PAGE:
A SAAPA source, who could not be named, said the body welcomed the move by government to reopen all domestic air travel, adding it was the a decision which would help rescue the South African economy and thousands of jobs in the sector.
No seating limits for restaurants:
Meanwhile the restaurant industry hit the ground running, disseminating a comprehensive best practice manual for all restaurants, as dine-in services were set to resume this week.
Wendy Alberts, CEO of the Restaurant Association of South Africa (RASA) pointed out that no directive existed from government on capacity limits inside restaurants, leaving much to individual discretion.
Restaurant manager, Nsawi Dos Santos scans a client before entering the premises at Spilt Milk in Melville, 25 June 2020. Picture: Tracy Lee Stark
“It is clear that neither the regulations released on Thursday, nor the directions released today, impose a restrictive number on how many guests are allowed to be served onsite. Through numerous telephone calls and messages we have confirmation from within the Department of Tourism that our reading of the regulations is correct and that there is no 50 person limit on the number of patrons allowed to be seated (again provided the social distancing directions are adhered to).
“We must follow the regulations and directions as they have been gazetted and not look at social media and the like for our answers.”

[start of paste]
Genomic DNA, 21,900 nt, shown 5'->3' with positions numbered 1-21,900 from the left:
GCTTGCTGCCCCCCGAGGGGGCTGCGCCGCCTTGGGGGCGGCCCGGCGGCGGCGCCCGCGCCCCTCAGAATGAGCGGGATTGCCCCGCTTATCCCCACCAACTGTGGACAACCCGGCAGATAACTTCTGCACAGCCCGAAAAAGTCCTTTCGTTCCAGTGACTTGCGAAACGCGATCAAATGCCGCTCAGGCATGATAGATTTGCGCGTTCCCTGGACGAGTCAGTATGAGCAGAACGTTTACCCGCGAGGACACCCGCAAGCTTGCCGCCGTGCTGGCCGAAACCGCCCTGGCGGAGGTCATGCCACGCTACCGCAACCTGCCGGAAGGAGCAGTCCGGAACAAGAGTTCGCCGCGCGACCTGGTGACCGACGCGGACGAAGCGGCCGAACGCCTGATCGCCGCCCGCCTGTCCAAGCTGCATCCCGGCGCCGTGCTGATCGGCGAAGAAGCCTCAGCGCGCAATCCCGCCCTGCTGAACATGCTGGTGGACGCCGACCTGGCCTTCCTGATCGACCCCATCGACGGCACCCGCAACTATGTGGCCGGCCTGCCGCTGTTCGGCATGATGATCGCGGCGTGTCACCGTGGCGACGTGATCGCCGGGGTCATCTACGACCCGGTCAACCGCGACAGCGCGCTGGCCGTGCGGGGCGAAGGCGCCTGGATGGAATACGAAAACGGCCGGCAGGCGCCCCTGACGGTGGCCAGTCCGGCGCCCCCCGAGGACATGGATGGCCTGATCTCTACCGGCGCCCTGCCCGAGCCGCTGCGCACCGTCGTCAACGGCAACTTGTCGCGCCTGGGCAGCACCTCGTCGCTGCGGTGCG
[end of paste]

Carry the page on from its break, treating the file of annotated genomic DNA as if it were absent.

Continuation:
Despite this the industry body was optimistic of the overall benefits of reopening the sector, vowing to take heed of all guidelines and regulations.
Mbalula warns taxis not to test government:
Meanwhile, Transport minister Fikile Mbalula attempted to quell rising anger in the informal taxi industry, amid threats from taxi group Santaco of protest action and outright defiance of the remaining restrictions on the sector.
Talks over additional financial assistance from government, permission to travel between cities and filling taxis to full capacity broke down over the weekend with Santaco making various announcements on their planned actions.
At a briefing announcing the reopening of domestic airline flights, Mbalula was forced to address the fallout between government and the taxi industry. The minister insisted that talks between the two entities were still open, despite Santaco releasing a statement vowing to defy current capacity and route restrictions.
Mbalula said it was difficult to offer the industry the same benefits enjoyed by other industries, due to the lack of formalisation, which he said he hoped would be improved by next April.